This fun, quirky, and blocky rendering of Donald Duck is one of those really hard-to-get Disney Parks exclusives that is only available out of the Disneyland in Shanghai, China. I am humbled and honored to be able to build this model, because it was sent to me by a fellow builder, Instagram’s @tomz971. Not only that, he also sent me the two other character models, Goofy and Pluto, which will appear in later build posts. A big thank you, again, to @tomz971 for his generosity!
I’m really sad that this model is so exclusive. Because I agree with @tomz961, who said (when I sent him a photo of the finished build) that the rendering of Donald is much better than the Mickey and Minnie models sold at the US Parks. I love almost everything about how this model is shaped, even though it’s super-blocky. The open mouth, the body shape, the tail, and the feet. The one thing that I find really confusing, though, is the position of the hands. I promise, I didn’t put them on wrong, that contorted position with the palms straight up is how it was designed. I tried to hold that pose myself, and it was rather painful. But I guess that doesn’t matter to a cartoon.
Like most of these character models, it is both a quick and easy build, and a little more challenging that you might think. As such, this will probably be a shorter post than many of my others, as there’s not a whole lot to tell you about the build. That said, this model is giving me an opportunity to talk about a funny little quirk I’ve observed about sharing photos of models.
So, we’ll deal with that, first. I don’t know how to explain this, but I notice mistakes so much more in the photographs I take (and share), than when holding and looking at the models in person. This also holds true for the 360 videos. Ironically, I usually don’t notice these things until after I’ve edited, tweaked the light / contrast / color balance, etc. And sometimes even not until after I’ve uploaded them. And there’s another type of thing I don’t notice: fuzzies, hairs, fingerprints, etc. I honestly don’t mind the fingerprints, I don’t think I could build these models with those finger cots or gloves.
However, the fuzzies are a bit embarrassing. I do have a good excuse, though, as I live in a house full of critters (2 dogs, 3 cats, and 3 children). But you would think I would have noticed the little fuzzball hanging from the back of Donald’s head during the 360 video attached to this post. Or maybe I should have noticed at some point that one of the tabs on Donald’s head is not folded over. I mean, it’s sticking right out there, in your face, clearly visible, right? Well, I didn’t notice it until just a few minutes ago, while writing up this post. I will fix it, and I could have re-captured all the photos, but decided to keep it, and include this rabbit trail in the post. Because I really hope I’m not the only one who does stuff like this.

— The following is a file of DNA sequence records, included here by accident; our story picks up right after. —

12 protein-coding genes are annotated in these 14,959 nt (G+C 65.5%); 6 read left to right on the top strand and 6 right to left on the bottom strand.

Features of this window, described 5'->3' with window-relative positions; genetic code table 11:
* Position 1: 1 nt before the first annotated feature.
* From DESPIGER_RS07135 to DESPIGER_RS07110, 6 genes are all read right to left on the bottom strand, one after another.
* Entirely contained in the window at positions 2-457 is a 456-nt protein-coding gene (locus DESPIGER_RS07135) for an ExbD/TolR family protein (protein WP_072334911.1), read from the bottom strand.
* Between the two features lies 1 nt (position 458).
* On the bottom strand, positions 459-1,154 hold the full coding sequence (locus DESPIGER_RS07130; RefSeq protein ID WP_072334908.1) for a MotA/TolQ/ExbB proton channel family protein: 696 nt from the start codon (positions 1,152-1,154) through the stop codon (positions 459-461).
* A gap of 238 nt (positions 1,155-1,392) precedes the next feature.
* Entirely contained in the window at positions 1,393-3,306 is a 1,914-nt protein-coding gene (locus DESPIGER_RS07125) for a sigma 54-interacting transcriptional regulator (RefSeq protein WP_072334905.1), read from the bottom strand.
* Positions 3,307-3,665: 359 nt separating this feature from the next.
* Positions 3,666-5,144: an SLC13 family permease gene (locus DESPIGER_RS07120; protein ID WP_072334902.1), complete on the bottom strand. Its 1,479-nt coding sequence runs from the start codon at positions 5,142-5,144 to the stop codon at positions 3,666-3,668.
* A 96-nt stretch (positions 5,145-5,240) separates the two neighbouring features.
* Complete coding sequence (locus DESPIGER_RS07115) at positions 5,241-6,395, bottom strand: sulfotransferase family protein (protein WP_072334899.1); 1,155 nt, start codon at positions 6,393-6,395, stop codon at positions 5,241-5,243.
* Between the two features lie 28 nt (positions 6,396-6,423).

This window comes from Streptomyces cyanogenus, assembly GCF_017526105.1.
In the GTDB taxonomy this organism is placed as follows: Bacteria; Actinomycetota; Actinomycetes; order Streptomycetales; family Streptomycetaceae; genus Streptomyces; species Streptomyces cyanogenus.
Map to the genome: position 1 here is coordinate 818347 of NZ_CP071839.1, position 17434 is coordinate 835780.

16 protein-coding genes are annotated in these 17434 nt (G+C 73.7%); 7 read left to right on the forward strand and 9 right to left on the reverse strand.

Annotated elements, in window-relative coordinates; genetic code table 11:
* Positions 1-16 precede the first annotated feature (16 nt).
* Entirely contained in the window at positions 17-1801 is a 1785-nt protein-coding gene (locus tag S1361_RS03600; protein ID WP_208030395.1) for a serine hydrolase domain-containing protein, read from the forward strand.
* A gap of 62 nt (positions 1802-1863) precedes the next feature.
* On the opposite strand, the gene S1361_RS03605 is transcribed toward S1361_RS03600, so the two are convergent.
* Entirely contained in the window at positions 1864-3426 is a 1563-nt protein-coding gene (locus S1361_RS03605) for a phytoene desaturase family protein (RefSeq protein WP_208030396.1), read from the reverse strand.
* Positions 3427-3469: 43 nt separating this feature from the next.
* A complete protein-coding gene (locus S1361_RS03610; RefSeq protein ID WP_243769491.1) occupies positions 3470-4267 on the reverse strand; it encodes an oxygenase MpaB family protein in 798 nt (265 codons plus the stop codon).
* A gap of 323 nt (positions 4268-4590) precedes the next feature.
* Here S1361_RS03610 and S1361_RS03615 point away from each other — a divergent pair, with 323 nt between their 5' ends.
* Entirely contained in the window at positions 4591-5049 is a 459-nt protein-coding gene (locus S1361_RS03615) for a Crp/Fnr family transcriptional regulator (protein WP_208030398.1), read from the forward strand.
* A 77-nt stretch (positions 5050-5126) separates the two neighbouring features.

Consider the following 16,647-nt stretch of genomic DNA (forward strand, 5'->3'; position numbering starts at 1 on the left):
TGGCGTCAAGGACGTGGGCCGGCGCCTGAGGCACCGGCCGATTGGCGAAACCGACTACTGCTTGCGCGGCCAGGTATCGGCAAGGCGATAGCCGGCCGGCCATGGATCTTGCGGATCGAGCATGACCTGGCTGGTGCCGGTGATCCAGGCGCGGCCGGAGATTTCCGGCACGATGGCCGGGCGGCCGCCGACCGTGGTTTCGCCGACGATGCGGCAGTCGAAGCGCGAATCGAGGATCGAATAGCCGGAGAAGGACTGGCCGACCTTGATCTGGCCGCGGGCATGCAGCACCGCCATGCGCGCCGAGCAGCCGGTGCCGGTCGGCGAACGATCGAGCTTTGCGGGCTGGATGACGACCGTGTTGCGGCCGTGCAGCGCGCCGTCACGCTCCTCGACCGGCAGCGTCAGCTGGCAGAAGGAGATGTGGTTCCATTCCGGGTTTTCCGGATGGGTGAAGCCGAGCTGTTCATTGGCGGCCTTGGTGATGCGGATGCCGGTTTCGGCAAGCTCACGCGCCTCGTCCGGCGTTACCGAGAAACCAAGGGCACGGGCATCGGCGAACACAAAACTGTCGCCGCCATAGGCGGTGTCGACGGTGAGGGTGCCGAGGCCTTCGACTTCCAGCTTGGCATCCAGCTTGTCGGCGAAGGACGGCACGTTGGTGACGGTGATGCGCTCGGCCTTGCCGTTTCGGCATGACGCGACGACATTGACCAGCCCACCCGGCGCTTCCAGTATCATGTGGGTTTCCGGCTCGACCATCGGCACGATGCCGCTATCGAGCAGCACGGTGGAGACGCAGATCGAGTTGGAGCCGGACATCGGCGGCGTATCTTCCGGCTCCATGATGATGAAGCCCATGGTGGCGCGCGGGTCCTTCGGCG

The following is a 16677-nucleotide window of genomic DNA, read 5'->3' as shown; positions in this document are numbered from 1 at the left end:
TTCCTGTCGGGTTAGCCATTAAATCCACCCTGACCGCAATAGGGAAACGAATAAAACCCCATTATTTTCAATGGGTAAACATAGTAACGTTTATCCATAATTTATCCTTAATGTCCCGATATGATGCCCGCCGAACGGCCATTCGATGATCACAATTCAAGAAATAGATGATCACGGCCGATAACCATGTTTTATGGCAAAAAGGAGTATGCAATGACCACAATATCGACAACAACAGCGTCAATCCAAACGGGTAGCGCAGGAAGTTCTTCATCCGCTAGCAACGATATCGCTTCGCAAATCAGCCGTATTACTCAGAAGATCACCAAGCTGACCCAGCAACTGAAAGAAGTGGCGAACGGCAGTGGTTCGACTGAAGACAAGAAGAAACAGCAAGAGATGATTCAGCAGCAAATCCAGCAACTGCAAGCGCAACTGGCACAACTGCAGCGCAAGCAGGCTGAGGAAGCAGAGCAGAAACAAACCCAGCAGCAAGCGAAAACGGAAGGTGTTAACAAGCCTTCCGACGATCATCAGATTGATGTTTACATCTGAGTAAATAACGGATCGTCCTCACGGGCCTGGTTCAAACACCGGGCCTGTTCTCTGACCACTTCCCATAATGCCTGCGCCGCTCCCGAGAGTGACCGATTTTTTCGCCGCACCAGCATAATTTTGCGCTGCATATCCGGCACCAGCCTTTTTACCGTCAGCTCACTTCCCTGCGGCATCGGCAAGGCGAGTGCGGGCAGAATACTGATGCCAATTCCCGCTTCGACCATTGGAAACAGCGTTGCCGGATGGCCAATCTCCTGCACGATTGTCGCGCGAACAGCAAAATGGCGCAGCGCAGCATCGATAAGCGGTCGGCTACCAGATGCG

Anyways, back to the build. Most of this build is fairly straight forward, as can be expected from it’s appearance. However, there are a few sections where the folds are not clearly defined in the instructions (and probably couldn’t be). These tend to be rather small bends, and are best figured out by just putting it together and seeing what works. Where am I talking about? The shaping of the mouth and the buttocks areas.
The instructions for shaping the head give a suggestion about how to shape the lower and upper segments, but I found it easier to just line it up with the sides of the head to get a general idea. However, it’s not perfect, as the sides of the head also have some bends in them, so you end up having to average some of the angles, and just fine-tune it as you secure it together. Also, it’s kinda finicky trying to get the sides of the mouth to shape correctly, so you just gotta force it a little, but be careful, it’s easy to bend the side of the beak inwards during the process, and it becomes difficult to bend that back out. Trust me. Or watch the build video, I goof that up pretty early on.
On the buttocks / body, it’s a little more difficult. The instructions don’t really give any indication for how one of the fold lines in the sides of the body is supposed to be folded, and it can be a bit confusing. I found that the best approach (for me) was to fold the back and the sides to something that seemed to line up fairly well. Then I secured the lower two tabs, before fine-tuning the shaping / folds so that I could align and secure the top two tabs. When I’d done that on both sides, I ended up with the front gap being a little narrow, but was able to spread it out carefully when it was time to attach the front of the torso.
And before I finish off with the usual build video, I want to say thanks, again, to the amazing @tomz961, for sending me this gift. This community is a great community to be a part of. Anyways, here’s the build video, clocking in at about an hour long.